Many donors left comments saying they were giving in remembrance of Native American aid to Ireland during the Great Hunger of the 1840s.
“It’s quite touching and just mind-blowing, really. I checked with GoFundMe and they confirmed we had over 20,000 donations from Ireland to our campaign – amounting to over $670,000 in donations,” Ethel Branch, who organised the fundraiser, told Euronews in a live interview.
When Naomi O’Leary, a journalist at The Irish Times, pointed out on Twitter that now was an opportunity for the Irish to repay that generosity, the campaign suddenly picked up.
“It’s just incredible, the generosity that the Irish people have shown to Navajo Nation,” Branch said.
On the GoFundMe pages, many messages from donors read “Ireland remembers”.
Others read: “Ní neart go cur le chéile” (There is no strength without unity).
O’Leary told Euronews she was “delighted” that her tweet helped, but that many Irish people had already made the connection and donated to the campaign before she shared it with her more than 40,000 followers.
The real driver, she said, is the “enduring gratitude for the help that came from so far away, from people who had so little themselves.”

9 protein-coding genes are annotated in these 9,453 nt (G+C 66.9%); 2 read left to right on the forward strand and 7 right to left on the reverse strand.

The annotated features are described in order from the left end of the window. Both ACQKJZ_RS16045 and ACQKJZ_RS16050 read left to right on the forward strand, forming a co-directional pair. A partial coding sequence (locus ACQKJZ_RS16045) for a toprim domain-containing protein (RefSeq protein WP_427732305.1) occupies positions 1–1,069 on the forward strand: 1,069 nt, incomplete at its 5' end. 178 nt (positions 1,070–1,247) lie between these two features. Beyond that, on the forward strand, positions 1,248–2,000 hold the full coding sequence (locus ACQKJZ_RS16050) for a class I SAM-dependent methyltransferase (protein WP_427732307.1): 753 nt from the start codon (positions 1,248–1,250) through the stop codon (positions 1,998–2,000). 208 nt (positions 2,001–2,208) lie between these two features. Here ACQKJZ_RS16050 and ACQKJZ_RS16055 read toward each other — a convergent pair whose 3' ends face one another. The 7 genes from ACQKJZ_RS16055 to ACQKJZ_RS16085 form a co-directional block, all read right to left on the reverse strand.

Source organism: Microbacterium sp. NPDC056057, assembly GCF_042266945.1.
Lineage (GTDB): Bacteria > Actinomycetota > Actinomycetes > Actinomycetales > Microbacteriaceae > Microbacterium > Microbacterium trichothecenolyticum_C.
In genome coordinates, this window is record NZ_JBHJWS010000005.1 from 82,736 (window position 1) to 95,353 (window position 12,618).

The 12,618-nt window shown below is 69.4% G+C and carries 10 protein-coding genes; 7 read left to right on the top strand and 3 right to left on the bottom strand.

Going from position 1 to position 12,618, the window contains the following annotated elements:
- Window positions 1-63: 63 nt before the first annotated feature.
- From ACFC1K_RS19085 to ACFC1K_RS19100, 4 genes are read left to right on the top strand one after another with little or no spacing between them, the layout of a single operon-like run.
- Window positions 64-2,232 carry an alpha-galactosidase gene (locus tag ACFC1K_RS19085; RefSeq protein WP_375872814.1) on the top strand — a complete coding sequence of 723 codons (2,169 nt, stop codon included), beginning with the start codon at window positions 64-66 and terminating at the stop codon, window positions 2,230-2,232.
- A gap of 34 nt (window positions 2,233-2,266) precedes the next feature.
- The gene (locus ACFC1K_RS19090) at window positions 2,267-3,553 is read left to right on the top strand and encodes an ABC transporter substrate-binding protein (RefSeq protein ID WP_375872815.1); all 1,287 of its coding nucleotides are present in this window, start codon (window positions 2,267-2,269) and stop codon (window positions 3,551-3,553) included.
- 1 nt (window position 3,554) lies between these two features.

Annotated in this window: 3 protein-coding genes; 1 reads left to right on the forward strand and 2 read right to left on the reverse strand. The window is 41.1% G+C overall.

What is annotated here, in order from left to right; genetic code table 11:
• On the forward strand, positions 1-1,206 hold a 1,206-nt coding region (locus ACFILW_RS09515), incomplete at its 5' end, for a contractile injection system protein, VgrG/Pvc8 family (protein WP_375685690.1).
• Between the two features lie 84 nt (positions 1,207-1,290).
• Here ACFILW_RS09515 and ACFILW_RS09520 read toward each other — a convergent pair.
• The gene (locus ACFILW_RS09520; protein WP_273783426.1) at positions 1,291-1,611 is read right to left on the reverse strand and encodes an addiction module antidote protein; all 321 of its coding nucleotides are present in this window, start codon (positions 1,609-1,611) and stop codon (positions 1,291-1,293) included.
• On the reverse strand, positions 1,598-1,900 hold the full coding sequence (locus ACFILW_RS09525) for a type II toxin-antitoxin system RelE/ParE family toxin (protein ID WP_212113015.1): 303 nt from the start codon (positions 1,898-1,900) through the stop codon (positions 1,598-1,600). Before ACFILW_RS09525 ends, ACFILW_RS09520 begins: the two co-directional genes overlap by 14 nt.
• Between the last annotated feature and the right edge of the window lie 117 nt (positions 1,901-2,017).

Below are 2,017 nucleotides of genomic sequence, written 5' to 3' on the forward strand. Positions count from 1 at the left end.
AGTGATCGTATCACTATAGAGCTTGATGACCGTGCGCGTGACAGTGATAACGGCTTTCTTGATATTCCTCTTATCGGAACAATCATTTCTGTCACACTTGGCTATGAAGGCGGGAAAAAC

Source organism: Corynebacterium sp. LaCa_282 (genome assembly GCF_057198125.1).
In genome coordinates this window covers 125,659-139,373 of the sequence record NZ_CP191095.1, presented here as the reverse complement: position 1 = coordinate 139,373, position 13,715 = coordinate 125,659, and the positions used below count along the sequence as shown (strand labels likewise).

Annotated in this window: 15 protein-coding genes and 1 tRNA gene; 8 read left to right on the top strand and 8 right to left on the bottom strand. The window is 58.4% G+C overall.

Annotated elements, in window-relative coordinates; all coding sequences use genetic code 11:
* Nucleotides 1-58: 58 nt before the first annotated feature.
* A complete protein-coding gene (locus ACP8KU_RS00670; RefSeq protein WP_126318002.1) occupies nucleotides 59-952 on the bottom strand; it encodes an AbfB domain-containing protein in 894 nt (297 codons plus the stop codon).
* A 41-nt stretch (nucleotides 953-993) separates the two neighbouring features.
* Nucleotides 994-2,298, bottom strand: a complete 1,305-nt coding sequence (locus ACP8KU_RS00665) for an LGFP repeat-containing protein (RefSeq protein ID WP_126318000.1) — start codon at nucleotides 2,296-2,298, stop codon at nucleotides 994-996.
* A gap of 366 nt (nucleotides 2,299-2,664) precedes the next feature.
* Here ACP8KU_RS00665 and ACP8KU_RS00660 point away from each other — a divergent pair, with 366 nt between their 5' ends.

Native Americans among the hardest hit
Navajo Nation, whose territory stretches across 71,000 km across the states of Arizona, New Mexico and Utah, now has the third-highest per-capita infection rate from coronavirus in the United States, behind New York and New Jersey.
According to the Navajo Department of Health, there were a total of 2,757 cases of COVID-19 with 88 confirmed deaths as of Thursday.
Around a third of Navajo Nation households don’t have running water, which makes regular hand-washing difficult, while crowded homes bringing together several generations under the same roof can make social distancing nearly impossible.
American Indian people also generally have high rates of obesity and diabetes, which put them at greater risks of complications from COVID-19.
How is the money raised helping them?
The Navajo & Hopi Families COVID-19 Relief Fund has been buying food and water for the elderly, high-risk and vulnerable people including single parents, grandparents raising their grandchildren and families that can’t afford to stockpile food under lockdown.
“We do try to provide two weeks’ worth of food so people can self-isolate for a meaningful period of time,” Branch explained.
She added that efforts were underway to make and distribute facemasks for people to wear when out in public across the reservation.
“So far, we have served over 3,000 families in over 50 communities on Navajo Nation and also provided food and water to 5 of the 12 Hopi villages.”
Watch more excerpts from the interview with Ethel Branch in the video player above.